Furthermore, exploitation in surrogacy will be prevalent even when the above mentioned people are restricted from commissioning. The Bill also suffers from the vice of vagueness with respect to the language used and, in not addressing certain important issues, hence making it violative of Article 14.
Secondly, the ban on commercial surrogacy endangers the right under Article 19(1)(g) of Freedom of Profession of the surrogate mothers. There is no blanket ban on the practice of surrogacy, it is to be noticed, that this ban merely restricts itself to commercial surrogacy, and hence, it can be said that there is no legitimate object sought to be achieved by this ban. Legalising only altruistic surrogacy doesn’t achieve the objective of this potential Act, as surrogates carrying a commissioning couple’s child could still be subject to exploitation, the only difference being that she will not be paid for it. Further, any such blanket ban or partial ban will only drive the industry underground.
Further, the Bill violates Article 21 of the Constitution of India, guaranteeing the right to life and personal liberty, unless deprived according to procedure established by law. The procedure under the Bill is not reasonable, fair and just, as it is violative of Articles 14 and 19 as elaborated above. The Right to privacy included under Article 21 vesting upon a citizen, the right to safeguard not only his own privacy but also of his family, marriage, procreation, motherhood, childbearing and education, among other matters, has also been violated as the Bill dictates who can practice surrogacy, who may avail the same and how many times a couple may commission surrogacy.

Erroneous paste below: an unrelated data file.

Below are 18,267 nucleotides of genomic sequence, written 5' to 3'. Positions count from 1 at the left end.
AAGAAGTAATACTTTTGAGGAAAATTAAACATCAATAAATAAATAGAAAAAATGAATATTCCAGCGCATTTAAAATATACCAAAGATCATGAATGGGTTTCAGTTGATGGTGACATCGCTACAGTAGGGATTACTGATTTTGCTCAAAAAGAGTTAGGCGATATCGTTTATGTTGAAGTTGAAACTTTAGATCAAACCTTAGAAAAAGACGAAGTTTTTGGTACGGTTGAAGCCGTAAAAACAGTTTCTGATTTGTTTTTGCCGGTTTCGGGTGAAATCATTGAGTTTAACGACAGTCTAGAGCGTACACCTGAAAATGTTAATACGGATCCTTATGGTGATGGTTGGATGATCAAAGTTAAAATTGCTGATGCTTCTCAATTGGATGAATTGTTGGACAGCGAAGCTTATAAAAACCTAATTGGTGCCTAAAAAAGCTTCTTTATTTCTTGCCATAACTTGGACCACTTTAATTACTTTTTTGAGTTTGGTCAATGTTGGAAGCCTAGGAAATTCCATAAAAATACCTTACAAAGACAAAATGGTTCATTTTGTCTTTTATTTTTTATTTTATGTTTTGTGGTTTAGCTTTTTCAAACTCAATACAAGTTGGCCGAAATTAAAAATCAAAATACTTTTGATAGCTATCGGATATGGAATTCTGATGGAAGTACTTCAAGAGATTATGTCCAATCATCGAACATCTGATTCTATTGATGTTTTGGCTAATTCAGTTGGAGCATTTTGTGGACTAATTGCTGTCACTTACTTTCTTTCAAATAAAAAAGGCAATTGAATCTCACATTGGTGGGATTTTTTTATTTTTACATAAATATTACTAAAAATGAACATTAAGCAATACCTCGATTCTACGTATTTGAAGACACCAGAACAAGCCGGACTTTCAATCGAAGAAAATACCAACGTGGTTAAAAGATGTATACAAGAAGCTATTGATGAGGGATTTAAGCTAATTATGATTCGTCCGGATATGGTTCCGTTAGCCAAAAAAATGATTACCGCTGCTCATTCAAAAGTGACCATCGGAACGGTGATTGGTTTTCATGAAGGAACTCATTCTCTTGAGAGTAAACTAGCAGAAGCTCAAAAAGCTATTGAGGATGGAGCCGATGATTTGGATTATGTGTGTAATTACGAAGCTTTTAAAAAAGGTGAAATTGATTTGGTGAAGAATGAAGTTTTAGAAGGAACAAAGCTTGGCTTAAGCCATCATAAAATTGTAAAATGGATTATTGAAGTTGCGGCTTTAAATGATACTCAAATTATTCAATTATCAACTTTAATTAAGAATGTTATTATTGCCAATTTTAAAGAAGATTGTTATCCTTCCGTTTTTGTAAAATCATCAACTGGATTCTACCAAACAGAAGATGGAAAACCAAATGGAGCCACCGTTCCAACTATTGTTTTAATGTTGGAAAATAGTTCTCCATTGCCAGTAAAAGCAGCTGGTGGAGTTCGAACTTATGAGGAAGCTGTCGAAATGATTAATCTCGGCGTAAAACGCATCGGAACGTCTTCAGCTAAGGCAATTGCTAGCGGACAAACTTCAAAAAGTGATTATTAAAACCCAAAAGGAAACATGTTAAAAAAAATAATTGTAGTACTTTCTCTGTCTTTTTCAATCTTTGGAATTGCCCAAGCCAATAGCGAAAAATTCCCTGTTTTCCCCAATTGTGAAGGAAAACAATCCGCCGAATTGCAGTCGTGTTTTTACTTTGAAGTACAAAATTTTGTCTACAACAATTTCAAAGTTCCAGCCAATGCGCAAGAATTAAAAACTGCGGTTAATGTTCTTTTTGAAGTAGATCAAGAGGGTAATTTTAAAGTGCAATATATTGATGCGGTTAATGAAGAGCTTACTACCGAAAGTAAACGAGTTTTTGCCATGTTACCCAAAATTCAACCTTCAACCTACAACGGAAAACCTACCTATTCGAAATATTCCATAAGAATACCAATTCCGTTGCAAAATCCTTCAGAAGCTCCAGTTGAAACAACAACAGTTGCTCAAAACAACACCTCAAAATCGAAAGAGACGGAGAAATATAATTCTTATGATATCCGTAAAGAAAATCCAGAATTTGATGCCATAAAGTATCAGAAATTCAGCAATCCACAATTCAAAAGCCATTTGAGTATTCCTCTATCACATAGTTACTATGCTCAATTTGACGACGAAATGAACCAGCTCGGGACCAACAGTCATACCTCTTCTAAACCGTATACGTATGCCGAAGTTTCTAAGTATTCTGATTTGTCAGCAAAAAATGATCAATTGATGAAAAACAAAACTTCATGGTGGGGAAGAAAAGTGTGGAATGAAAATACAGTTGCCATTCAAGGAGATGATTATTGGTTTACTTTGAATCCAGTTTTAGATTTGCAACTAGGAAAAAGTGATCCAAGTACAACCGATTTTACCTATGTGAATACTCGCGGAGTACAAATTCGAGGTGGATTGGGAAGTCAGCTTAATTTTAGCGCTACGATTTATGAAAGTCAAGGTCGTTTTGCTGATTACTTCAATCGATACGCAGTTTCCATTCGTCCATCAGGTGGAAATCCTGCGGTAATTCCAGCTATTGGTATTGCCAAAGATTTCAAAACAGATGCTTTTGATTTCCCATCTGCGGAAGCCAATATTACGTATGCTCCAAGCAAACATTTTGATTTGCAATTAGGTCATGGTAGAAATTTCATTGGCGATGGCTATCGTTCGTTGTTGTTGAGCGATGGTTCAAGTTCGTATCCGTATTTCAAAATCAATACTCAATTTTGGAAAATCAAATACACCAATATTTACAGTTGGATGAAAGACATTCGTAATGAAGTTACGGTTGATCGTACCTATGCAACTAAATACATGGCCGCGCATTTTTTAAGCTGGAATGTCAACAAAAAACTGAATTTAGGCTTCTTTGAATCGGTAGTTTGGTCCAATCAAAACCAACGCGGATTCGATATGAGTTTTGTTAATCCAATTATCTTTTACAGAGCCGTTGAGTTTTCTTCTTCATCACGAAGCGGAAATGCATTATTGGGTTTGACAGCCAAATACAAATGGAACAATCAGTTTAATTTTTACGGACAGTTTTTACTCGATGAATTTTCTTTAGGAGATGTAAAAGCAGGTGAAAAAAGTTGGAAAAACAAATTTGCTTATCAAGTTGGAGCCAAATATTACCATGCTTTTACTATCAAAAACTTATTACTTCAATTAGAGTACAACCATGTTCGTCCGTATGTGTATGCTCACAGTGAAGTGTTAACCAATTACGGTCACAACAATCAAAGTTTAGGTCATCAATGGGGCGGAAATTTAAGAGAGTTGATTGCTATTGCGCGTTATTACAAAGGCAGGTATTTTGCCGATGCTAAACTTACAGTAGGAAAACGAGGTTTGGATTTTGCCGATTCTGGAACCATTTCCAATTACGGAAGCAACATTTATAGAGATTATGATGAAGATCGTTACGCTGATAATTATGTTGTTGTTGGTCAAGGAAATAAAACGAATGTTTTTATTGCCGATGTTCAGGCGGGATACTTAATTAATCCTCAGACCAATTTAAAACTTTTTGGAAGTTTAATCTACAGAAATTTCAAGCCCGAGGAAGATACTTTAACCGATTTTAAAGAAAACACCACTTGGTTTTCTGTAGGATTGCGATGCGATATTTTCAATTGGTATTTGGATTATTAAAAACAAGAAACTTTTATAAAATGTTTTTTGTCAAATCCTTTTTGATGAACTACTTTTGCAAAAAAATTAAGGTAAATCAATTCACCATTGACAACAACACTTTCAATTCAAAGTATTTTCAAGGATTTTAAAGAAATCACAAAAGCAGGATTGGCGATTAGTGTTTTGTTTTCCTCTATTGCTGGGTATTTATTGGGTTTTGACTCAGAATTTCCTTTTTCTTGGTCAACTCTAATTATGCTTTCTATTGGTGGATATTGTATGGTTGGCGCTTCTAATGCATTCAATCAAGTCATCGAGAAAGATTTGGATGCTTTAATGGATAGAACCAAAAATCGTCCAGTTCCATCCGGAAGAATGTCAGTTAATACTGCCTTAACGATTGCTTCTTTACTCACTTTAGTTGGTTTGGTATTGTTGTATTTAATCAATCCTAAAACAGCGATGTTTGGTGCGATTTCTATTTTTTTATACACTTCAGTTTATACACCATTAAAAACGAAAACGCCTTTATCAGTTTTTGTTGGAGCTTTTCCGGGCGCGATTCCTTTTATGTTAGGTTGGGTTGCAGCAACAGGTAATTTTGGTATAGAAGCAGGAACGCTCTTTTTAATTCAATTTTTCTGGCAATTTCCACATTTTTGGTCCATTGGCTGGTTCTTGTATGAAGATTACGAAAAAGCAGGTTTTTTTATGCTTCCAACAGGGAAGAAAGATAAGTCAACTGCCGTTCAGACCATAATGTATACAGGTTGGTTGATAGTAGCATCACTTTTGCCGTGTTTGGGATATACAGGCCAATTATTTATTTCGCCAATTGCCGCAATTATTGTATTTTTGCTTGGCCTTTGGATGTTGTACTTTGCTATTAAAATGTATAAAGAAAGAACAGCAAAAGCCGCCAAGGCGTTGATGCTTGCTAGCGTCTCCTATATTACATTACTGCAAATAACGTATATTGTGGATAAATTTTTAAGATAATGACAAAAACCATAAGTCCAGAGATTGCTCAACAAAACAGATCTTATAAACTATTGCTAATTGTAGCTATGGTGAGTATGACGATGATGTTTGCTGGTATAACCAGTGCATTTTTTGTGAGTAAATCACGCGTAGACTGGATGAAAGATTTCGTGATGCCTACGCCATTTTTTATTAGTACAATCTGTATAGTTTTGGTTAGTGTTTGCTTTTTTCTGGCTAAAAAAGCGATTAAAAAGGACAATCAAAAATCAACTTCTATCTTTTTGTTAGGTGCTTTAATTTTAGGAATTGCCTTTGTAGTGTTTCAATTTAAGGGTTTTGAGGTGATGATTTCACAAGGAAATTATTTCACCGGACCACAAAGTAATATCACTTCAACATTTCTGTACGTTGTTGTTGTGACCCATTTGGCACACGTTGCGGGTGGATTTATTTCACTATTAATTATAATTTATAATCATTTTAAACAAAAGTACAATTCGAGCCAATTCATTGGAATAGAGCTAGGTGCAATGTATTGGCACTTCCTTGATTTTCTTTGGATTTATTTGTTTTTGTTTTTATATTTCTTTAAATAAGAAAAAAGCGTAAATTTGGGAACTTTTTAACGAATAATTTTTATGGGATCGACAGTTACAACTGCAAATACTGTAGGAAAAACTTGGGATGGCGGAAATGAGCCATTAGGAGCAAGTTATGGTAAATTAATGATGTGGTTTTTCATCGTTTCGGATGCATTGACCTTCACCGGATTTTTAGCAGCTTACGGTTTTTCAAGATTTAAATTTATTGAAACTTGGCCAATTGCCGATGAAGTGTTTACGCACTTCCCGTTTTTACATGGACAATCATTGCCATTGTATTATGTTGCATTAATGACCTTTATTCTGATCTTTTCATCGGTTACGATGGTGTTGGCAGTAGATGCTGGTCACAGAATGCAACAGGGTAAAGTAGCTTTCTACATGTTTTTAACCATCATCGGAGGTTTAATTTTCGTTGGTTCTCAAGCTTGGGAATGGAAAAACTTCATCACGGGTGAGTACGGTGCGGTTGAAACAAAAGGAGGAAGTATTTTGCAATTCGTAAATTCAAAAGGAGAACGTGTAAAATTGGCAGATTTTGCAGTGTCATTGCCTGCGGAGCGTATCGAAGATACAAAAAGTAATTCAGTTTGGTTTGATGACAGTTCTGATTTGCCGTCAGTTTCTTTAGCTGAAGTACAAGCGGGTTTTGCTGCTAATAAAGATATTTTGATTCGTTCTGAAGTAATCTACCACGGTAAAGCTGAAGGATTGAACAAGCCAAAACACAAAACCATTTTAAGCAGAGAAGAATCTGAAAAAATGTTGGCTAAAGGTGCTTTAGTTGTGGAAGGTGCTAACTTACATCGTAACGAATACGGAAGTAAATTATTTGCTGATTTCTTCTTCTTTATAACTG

The instant Bill also seeks to ban Indian women from acting as surrogates unless they are closely related to the commissioning parents. By this, they are violating the Right to Reproduction of the women. It is highly patriarchal to understand the use of a woman’s body as a surrogate mother as something that is distinct from anyone else’s labour being used for private gain.
No law in its ultimate effect should end up perpetuating the oppression of women. Instead of prohibiting women in or at employment avenues, the State should take measures by balancing safety concerns arising from risks at such employment avenues against individual autonomy and privacy right of women.
Surrogacy is a highly complex issue fraught with legal, emotional and social challenges. However, while there is a need for regulation, we cannot wish away the advances in medical science and the subsequent impact on surrogacy. We need to have a legislation which deals with the problems associated with surrogacy and at the same time upholds the reproductive rights of a woman and freedom of choice available to an individual. Commercial surrogacy should hence, be encouraged. The rights of women and children should be protected through framing of laws which will cover all the present loopholes, rather than which will violate the fundamental rights of persons.